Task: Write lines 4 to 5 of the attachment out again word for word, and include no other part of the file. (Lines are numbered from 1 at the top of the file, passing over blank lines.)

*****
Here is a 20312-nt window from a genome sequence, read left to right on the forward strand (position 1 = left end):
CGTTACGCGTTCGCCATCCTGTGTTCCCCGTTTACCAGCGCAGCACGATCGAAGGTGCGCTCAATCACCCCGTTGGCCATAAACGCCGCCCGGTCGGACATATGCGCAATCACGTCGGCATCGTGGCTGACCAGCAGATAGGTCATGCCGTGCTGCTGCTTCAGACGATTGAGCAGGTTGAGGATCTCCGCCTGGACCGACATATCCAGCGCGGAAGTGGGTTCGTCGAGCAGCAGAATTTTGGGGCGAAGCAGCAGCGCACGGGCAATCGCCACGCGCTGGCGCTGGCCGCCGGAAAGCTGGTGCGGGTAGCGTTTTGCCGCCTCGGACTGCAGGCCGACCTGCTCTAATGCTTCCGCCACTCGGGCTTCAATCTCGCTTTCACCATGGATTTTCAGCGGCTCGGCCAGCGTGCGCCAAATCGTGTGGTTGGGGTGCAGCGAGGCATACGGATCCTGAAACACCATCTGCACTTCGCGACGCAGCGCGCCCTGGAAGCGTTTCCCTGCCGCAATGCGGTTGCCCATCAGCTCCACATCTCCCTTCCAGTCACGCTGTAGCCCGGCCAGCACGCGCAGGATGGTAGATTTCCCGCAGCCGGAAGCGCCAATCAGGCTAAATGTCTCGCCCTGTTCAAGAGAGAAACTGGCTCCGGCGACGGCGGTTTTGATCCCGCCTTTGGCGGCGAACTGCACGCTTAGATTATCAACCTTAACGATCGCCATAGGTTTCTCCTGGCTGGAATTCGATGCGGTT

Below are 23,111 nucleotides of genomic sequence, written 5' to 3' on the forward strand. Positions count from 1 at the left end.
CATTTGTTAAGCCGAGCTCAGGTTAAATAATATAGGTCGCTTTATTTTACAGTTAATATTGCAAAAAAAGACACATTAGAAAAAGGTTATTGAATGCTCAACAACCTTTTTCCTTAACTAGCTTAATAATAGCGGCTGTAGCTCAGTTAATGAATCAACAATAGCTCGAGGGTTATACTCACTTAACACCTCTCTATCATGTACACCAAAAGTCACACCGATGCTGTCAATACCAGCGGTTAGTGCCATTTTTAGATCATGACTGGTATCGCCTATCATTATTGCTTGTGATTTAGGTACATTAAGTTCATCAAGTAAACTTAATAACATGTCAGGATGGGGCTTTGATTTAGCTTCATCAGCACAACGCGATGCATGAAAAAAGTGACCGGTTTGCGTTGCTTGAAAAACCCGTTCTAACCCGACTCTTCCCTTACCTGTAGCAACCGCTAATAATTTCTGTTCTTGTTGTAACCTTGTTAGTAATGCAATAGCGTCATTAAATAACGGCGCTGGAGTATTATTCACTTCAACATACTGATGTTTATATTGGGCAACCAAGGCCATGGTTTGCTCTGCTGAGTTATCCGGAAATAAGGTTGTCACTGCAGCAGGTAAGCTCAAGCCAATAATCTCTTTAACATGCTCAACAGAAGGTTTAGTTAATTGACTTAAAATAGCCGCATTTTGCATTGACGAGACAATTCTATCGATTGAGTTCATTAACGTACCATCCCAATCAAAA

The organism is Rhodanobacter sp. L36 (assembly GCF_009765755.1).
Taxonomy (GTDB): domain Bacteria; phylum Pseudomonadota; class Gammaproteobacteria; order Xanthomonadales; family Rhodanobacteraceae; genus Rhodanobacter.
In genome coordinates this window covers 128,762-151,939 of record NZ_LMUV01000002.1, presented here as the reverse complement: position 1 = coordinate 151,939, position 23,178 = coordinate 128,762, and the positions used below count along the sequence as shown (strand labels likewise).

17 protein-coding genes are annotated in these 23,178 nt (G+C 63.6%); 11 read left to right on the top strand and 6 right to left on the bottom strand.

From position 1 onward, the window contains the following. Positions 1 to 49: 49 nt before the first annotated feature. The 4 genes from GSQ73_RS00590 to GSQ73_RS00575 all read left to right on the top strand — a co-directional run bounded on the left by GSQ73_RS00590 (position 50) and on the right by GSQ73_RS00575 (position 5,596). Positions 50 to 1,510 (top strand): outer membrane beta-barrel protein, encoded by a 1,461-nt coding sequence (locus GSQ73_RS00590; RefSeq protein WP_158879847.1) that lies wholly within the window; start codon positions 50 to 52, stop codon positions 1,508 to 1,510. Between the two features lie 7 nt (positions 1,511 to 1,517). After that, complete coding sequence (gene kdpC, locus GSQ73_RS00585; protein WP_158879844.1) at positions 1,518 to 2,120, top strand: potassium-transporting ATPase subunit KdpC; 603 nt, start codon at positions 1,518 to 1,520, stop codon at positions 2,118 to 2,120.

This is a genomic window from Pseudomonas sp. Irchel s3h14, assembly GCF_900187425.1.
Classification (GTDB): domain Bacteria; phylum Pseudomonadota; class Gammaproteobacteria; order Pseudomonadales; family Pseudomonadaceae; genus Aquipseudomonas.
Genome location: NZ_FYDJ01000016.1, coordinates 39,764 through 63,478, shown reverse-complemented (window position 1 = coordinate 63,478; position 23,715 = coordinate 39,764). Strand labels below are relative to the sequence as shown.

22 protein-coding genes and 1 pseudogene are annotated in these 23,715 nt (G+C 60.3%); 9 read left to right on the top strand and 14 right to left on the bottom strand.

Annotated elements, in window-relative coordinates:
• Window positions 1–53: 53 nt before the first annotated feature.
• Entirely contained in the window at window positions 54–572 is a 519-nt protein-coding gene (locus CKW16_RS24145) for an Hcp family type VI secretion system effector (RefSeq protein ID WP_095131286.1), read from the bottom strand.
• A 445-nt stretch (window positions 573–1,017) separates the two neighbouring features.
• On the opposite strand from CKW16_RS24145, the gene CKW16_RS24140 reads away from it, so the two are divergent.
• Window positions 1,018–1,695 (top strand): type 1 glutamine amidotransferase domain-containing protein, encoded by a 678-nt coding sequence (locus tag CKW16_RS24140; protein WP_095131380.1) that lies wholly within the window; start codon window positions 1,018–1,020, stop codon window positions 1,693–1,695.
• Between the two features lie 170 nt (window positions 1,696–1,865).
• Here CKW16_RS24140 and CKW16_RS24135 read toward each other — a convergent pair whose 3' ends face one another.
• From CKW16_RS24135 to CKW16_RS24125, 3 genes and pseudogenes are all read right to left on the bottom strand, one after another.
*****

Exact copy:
CATTTGTTAAGCCGAGCTCAGGTTAAATAATATAGGTCGCTTTATTTTACAGTTAATATTGCAAAAAAAGACACATTAGAAAAAGGTTATTGAATGCTCAACAACCTTTTTCCTTAACTAGCTTAATAATAGCGGCTGTAGCTCAGTTAATGAATCAACAATAGCTCGAGGGTTATACTCACTTAACACCTCTCTATCATGTACACCAAAAGTCACACCGATGCTGTCAATACCAGCGGTTAGTGCCATTTTTAGATCATGACTGGTATCGCCTATCATTATTGCTTGTGATTTAGGTACATTAAGTTCATCAAGTAAACTTAATAACATGTCAGGATGGGGCTTTGATTTAGCTTCATCAGCACAACGCGATGCATGAAAAAAGTGACCGGTTTGCGTTGCTTGAAAAACCCGTTCTAACCCGACTCTTCCCTTACCTGTAGCAACCGCTAATAATTTCTGTTCTTGTTGTAACCTTGTTAGTAATGCAATAGCGTCATTAAATAACGGCGCTGGAGTATTATTCACTTCAACATACTGATGTTTATATTGGGCAACCAAGGCCATGGTTTGCTCTGCTGAGTTATCCGGAAATAAGGTTGTCACTGCAGCAGGTAAGCTCAAGCCAATAATCTCTTTAACATGCTCAACAGAAGGTTTAGTTAATTGACTTAAAATAGCCGCATTTTGCATTGACGAGACAATTCTATCGATTGAGTTCATTAACGTACCATCCCAATCAAAA

The organism is Rhodanobacter sp. L36 (assembly GCF_009765755.1).